Friday, 27 March 2009

Midday - late March - on the streets of Vigo

Despite the weatherman promising us rain for today, the sun was still shining by the time I had finished breakfast and so, late in the morning, I set out with a list of errands for this Friday.

First I headed to the Alianza Francesa / Alliance Francaise where tickets were pressed on me for a French film tonight and information about other activities to come. From there I continued down to
wards Policarpo Sanz, where the protest whistles were blowing for the Banco de Santander. It's noisy enough at that corner at the best of times with road works that have been going on ever since we arrived here if not before. The Union General del Trabajo, armed with red flags, were picketing the entrance, making all the bank customers stop and look at their banner with its protest about job cuts.

Further along Policarpo Sanz, in the Caixa Galicia bank all was quiet. Even though it is only a short distance from the Banco de Santander, once you enter the building all street noises disappear. I was there to collect tickets
for a concert. Apparently the online ticket-sales agencies don't trust Spanish postage and send all tickets to the branch of Caixa Galicia of your choice. There was some confusion there because the machine dispensing tickets to tell you when it was your turno was not dispensing tickets. However, after some huffing and puffing from people who had been quietly sitting and waiting we managed to form an almost British-style queue.

I decided to extend my walk a little, going the long way round instead of directly back towards El Corte Ingles on Gran Via. And I was rewarded, for on Garcia Barbon I discovered that an almost medieval-looking stall had popped up selling sweets to rot your teeth and teas and concoctions to cure you of almost every ailment possible. Also on sale was the mysterious Holy Rose of Jericho which claimed to be able to relieve stress and get rid of misfortune and bad luck. Just folllow the instructions!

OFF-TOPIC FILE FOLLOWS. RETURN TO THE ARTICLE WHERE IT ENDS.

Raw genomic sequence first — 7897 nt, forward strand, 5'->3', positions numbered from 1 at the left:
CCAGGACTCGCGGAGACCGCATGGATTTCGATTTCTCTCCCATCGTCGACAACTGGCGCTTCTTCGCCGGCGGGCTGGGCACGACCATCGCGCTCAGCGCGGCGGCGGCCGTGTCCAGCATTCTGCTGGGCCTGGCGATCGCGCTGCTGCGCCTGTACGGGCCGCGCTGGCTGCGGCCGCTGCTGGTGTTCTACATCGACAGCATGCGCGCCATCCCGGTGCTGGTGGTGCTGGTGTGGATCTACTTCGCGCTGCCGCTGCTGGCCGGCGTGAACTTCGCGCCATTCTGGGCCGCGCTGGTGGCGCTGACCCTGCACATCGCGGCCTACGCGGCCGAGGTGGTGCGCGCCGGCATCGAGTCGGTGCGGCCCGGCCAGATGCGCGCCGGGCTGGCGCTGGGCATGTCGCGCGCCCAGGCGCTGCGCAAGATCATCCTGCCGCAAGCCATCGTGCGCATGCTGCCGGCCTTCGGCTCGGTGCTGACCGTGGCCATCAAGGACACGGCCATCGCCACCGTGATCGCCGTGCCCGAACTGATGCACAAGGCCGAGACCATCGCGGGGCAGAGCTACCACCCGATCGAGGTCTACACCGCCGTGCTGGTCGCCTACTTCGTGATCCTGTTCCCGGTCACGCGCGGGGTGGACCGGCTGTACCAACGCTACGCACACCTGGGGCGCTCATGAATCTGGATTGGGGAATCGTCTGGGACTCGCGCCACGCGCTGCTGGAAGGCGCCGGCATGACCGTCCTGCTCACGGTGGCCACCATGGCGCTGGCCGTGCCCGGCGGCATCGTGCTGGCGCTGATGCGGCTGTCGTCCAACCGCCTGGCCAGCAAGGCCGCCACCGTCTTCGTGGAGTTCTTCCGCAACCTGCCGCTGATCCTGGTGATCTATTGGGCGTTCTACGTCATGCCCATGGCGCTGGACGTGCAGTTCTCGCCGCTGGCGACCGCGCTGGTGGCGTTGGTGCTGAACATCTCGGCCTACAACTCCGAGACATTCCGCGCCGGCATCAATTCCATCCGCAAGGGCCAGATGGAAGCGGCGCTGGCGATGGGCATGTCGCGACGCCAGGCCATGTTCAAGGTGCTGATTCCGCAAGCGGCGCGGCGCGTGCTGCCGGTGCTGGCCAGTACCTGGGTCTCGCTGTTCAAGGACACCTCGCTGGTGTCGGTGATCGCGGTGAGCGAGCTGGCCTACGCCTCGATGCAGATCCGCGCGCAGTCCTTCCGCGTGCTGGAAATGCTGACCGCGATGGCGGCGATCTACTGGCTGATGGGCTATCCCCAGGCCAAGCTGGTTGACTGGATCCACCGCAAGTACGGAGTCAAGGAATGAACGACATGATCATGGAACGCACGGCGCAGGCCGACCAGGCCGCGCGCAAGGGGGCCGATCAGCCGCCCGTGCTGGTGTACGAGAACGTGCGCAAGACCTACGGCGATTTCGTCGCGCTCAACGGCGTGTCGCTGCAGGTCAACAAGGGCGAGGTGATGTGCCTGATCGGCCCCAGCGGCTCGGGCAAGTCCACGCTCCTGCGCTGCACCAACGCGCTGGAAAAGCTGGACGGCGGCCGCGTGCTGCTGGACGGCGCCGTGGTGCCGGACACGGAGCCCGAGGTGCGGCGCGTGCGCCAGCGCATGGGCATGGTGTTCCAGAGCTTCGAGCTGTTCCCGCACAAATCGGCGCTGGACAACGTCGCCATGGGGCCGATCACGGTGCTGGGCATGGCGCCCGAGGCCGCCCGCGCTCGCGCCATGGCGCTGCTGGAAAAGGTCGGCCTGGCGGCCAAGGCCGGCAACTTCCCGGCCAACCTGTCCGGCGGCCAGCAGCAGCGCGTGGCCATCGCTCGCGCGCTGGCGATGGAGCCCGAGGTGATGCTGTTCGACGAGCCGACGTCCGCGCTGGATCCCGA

In the meantime Rosalia de Castro, the street not the Galician poet, was decked out in flowers, well, blossom on the trees, reason enough in itself to stroll along the street. Outside La Porchaba, where they serve an excellent range of tapas, tables were out on the pavement under the tree and people were already having a pre-lunch beer.

However, in that strange anomaly in modern Spain, the throwback to a former time, the men-only bar with its barrels for tables, it seemed that serious drinking was already going on.The gentlemen drinking there did not object to having their photo taken but the barman insisted that there should be no more photos and so I continued on my way.

There was just time to pick up a few things from El Corte Ingles. So I tramped back up the hill towards Gran Via which had gone all Amsterdam on us and covered itself with tulips.

Errands finished, the time had come to head for home. The sunshine was making me feel positively summery - this was the day to make gazpacho for lunch!

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